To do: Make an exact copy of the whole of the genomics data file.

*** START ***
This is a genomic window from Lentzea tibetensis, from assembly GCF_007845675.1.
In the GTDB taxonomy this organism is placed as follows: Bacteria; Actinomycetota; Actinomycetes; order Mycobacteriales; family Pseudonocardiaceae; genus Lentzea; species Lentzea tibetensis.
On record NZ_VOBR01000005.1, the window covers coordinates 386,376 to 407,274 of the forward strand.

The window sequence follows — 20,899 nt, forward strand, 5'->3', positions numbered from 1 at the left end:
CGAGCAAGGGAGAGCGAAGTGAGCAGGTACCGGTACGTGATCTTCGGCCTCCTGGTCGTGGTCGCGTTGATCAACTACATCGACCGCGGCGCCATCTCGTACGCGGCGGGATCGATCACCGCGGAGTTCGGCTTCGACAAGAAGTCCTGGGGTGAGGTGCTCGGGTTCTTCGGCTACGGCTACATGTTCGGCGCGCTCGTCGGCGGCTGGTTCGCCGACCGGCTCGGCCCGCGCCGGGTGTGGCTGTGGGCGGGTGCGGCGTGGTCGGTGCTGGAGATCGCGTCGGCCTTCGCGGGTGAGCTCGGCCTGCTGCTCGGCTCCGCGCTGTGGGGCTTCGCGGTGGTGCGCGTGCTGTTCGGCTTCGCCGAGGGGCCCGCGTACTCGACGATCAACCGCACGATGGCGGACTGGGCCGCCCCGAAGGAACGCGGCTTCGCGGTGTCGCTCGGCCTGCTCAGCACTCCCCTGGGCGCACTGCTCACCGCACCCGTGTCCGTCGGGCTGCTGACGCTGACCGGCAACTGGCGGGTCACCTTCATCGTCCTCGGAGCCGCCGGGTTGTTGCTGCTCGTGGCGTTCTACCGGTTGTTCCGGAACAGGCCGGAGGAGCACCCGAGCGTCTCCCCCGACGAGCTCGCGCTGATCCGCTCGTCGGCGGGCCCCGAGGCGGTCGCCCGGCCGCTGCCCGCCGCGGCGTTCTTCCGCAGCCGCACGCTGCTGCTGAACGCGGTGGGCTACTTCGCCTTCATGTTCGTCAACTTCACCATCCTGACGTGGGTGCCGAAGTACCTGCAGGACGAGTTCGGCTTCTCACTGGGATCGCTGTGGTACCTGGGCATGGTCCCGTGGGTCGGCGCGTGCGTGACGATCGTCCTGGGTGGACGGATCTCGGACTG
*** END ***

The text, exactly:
This is a genomic window from Lentzea tibetensis, from assembly GCF_007845675.1.
In the GTDB taxonomy this organism is placed as follows: Bacteria; Actinomycetota; Actinomycetes; order Mycobacteriales; family Pseudonocardiaceae; genus Lentzea; species Lentzea tibetensis.
On record NZ_VOBR01000005.1, the window covers coordinates 386,376 to 407,274 of the forward strand.

The window sequence follows — 20,899 nt, forward strand, 5'->3', positions numbered from 1 at the left end:
CGAGCAAGGGAGAGCGAAGTGAGCAGGTACCGGTACGTGATCTTCGGCCTCCTGGTCGTGGTCGCGTTGATCAACTACATCGACCGCGGCGCCATCTCGTACGCGGCGGGATCGATCACCGCGGAGTTCGGCTTCGACAAGAAGTCCTGGGGTGAGGTGCTCGGGTTCTTCGGCTACGGCTACATGTTCGGCGCGCTCGTCGGCGGCTGGTTCGCCGACCGGCTCGGCCCGCGCCGGGTGTGGCTGTGGGCGGGTGCGGCGTGGTCGGTGCTGGAGATCGCGTCGGCCTTCGCGGGTGAGCTCGGCCTGCTGCTCGGCTCCGCGCTGTGGGGCTTCGCGGTGGTGCGCGTGCTGTTCGGCTTCGCCGAGGGGCCCGCGTACTCGACGATCAACCGCACGATGGCGGACTGGGCCGCCCCGAAGGAACGCGGCTTCGCGGTGTCGCTCGGCCTGCTCAGCACTCCCCTGGGCGCACTGCTCACCGCACCCGTGTCCGTCGGGCTGCTGACGCTGACCGGCAACTGGCGGGTCACCTTCATCGTCCTCGGAGCCGCCGGGTTGTTGCTGCTCGTGGCGTTCTACCGGTTGTTCCGGAACAGGCCGGAGGAGCACCCGAGCGTCTCCCCCGACGAGCTCGCGCTGATCCGCTCGTCGGCGGGCCCCGAGGCGGTCGCCCGGCCGCTGCCCGCCGCGGCGTTCTTCCGCAGCCGCACGCTGCTGCTGAACGCGGTGGGCTACTTCGCCTTCATGTTCGTCAACTTCACCATCCTGACGTGGGTGCCGAAGTACCTGCAGGACGAGTTCGGCTTCTCACTGGGATCGCTGTGGTACCTGGGCATGGTCCCGTGGGTCGGCGCGTGCGTGACGATCGTCCTGGGTGGACGGATCTCGGACTG